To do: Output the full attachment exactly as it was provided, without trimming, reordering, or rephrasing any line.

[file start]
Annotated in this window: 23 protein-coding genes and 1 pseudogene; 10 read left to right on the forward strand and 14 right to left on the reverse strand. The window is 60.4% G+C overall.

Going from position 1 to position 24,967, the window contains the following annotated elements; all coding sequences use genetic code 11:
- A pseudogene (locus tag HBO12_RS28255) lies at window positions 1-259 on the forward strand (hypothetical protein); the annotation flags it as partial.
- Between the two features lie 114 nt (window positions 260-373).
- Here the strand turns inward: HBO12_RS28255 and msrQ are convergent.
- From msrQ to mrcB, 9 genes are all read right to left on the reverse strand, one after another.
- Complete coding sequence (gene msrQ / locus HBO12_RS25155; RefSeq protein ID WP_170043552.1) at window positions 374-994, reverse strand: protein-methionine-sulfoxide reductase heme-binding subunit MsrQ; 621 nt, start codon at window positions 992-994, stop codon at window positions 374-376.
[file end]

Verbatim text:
Annotated in this window: 23 protein-coding genes and 1 pseudogene; 10 read left to right on the forward strand and 14 right to left on the reverse strand. The window is 60.4% G+C overall.

Going from position 1 to position 24,967, the window contains the following annotated elements; all coding sequences use genetic code 11:
- A pseudogene (locus tag HBO12_RS28255) lies at window positions 1-259 on the forward strand (hypothetical protein); the annotation flags it as partial.
- Between the two features lie 114 nt (window positions 260-373).
- Here the strand turns inward: HBO12_RS28255 and msrQ are convergent.
- From msrQ to mrcB, 9 genes are all read right to left on the reverse strand, one after another.
- Complete coding sequence (gene msrQ / locus HBO12_RS25155; RefSeq protein ID WP_170043552.1) at window positions 374-994, reverse strand: protein-methionine-sulfoxide reductase heme-binding subunit MsrQ; 621 nt, start codon at window positions 992-994, stop codon at window positions 374-376.